Selective HDAC3 Inhibitors as a Novel Therapy for Drug Addiction
Award last edited on: 11/13/2019

Sponsored Program
Awarding Agency
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Solicitation Topic Code
Principal Investigator
Edward Holson

Company Information

KDAC Therapeutics Inc

400 Technology Square 10th Floor
Cambridge, MA 02139
   (617) 330-7000
Location: Single
Congr. District: 07
County: Middlesex

Phase I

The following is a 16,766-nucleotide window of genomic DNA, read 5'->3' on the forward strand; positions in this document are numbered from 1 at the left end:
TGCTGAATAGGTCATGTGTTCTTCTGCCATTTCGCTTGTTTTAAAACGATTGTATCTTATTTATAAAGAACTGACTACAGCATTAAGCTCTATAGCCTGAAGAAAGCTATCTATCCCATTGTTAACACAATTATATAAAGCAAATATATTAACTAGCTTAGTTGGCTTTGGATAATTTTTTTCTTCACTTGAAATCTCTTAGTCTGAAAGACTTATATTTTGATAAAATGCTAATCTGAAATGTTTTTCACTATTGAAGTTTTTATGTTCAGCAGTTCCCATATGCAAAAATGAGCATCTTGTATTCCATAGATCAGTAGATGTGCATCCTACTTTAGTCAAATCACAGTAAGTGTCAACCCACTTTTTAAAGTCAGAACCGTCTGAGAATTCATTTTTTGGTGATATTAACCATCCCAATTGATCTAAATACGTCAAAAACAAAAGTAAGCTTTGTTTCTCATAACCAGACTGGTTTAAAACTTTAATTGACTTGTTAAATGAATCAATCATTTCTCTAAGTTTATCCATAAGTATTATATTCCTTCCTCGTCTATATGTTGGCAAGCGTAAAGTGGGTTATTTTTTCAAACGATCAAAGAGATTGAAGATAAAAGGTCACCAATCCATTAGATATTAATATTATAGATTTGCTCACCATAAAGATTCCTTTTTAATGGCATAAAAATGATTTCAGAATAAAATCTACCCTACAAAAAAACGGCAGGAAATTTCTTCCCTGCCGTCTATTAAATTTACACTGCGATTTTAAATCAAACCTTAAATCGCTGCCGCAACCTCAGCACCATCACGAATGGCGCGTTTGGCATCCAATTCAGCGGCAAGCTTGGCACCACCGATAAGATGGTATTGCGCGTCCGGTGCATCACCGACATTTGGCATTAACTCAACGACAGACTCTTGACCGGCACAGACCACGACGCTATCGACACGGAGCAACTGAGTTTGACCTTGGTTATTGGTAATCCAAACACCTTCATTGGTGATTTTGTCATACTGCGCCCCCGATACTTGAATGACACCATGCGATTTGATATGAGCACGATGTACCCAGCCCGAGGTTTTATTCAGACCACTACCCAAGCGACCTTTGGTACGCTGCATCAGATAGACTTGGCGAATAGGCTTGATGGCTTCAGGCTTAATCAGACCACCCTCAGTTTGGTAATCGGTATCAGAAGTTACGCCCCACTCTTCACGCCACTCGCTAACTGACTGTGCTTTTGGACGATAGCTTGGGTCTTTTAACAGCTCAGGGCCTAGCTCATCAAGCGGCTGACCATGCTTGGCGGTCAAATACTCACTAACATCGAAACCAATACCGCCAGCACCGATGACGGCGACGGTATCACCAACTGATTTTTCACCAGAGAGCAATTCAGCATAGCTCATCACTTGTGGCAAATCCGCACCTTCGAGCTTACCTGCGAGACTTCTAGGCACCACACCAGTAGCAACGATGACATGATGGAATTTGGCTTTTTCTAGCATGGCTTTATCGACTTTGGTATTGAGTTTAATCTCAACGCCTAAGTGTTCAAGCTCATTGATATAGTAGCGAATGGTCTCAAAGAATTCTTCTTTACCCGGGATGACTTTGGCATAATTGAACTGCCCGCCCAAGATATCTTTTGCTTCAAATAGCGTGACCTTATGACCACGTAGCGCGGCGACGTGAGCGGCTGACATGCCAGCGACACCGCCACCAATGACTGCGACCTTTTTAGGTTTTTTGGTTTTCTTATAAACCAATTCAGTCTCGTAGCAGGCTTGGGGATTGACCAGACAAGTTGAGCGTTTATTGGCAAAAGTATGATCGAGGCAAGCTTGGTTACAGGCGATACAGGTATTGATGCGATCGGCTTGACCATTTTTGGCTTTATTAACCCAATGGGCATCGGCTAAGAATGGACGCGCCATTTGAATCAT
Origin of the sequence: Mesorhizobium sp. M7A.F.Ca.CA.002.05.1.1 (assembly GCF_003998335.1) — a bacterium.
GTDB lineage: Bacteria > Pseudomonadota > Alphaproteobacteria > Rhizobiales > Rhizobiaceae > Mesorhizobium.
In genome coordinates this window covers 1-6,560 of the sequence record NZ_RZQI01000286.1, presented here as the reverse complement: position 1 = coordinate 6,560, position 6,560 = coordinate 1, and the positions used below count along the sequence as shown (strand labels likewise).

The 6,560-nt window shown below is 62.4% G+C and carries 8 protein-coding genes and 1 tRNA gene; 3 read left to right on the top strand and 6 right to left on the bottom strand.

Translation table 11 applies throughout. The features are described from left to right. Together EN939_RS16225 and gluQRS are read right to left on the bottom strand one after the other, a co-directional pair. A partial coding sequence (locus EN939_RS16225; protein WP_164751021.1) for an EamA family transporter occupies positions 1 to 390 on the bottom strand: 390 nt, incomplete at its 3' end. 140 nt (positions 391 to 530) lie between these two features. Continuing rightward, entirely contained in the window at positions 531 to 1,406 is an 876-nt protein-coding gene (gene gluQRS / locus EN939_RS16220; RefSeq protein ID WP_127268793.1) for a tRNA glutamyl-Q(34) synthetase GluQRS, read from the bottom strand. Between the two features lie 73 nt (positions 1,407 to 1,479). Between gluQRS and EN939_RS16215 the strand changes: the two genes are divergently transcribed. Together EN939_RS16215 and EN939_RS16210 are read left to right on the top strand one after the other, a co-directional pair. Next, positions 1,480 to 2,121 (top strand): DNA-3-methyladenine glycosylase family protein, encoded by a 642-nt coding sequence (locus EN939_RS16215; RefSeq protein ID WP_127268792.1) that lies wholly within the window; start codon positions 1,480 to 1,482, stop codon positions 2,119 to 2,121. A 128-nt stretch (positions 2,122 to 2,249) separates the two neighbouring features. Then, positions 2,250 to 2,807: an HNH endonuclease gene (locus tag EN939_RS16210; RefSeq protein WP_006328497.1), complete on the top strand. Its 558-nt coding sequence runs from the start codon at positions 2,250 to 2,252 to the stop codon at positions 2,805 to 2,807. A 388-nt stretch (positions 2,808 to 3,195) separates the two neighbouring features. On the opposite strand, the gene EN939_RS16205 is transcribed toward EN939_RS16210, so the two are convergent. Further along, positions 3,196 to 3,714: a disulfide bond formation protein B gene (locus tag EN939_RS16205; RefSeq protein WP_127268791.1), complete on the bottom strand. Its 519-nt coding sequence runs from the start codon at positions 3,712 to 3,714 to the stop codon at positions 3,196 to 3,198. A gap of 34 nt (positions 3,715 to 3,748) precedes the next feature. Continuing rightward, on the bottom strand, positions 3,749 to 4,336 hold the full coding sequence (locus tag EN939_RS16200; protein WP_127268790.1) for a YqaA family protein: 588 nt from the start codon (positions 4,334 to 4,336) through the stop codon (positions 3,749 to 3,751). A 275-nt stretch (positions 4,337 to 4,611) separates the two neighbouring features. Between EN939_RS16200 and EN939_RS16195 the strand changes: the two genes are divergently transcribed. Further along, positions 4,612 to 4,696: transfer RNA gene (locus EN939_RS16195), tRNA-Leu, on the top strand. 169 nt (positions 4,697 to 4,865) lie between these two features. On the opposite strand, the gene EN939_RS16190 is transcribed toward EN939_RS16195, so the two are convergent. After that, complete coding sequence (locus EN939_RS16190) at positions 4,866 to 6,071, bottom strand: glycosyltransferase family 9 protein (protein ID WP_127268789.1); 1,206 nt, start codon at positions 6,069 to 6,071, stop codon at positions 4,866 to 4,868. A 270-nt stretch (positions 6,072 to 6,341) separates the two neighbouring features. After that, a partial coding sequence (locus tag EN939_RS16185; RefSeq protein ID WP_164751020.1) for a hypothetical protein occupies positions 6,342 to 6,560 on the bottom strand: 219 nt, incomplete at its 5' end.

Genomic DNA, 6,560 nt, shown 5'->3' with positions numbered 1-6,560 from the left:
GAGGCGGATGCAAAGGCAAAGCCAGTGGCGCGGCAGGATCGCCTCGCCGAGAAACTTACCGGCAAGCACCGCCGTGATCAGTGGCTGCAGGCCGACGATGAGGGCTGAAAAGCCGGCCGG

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Drug addiction is a serious, and growing, public health problem in the US. Combining medications with cognitive behavioral therapy (CBT) is an effective way for patients to attain and sustain abstinence, yet current safe medications are limited and there are no FDA-approved therapeutics for cocaine addiction, where CBT alone has poor success and relapse rates are high. Histone deacetylase (HDAC) inhibitors such as SAHA (Vorinostat) or sodium butyrate facilitate extinction of drug-seeking in animal models, consistent with the growing understanding of epigenetic mechanisms in learning and memory, and providing proof of concept for such a pharmacotherapeutic approach. The problem is that all FDA-approved and current pre-clinical HDAC inhibitors are (a) not sufficiently isoform selective (inhibiting many of the 11 HDAC isoforms), (b) not safe for non-oncological application (toxicity driven by both HDAC1/2 inhibition and off-target effects), and (c) have poor CNS drug-like properties. Highly isoform-selective HDAC inhibitors are needed to mitigate these risks and increase the therapeutic window. We believe HDAC3 is the best target, as genetic or pharmacological inhibition of HDAC3 persistently enhances long-term memory. Furthermore, blocking HDAC3 pharmacologically or genetically enhances extinction of drug-seeking behavior and blocks reinstatement. Preliminary Data: KDAc Therapeutics is developing novel, highly optimized selective HDAC3 inhibitors and our lead development candidate, KDAC0001, has been extensively characterized in vitro and in vivo. Its preliminary pre-clinical ADME/PK/ toxicological profile, coupled with good CNS drug properties and initial efficacy in learning and memory paradigms, enables its use in definitive proof-of-concept studies in animal models of drug addiction. Hypothesis: We hypothesize that KDAC0001 or other KDAc compounds, when delivered at relatively safe exposure levels, will enhance extinction of drug-seeking behavior in rodent models, revealed as effects on rate of extinction across days and persistence of extinction against reinstatement challenges. Specific Aims: (1) Evaluate KDAC0001 in vivo efficacy and target engagement in two rodent models of addiction; (2) Develop and characterize second generation (2nd gen) novel compounds, focusing on improved HDAC selectivity, potency and CNS drug-like properties; and (3) Evaluate optimal 2nd gen compounds for in vivo efficacy and measure select surrogate markers to correlate behavioral effects with HDAC3 target engagement. This Phase I study will allow us to determine the feasibility of HDAC3 selective inhibition and demonstrate definitive proof of concept in models of drug addiction. Specifically, we aim to establish robust efficacy with an HDAC3-selective KDAc compound, and will define both the necessary compound attributes needed for efficacy and the therapeutic window, and identify a suitable development candidate as co-therapy to prevent relapse of drug addiction.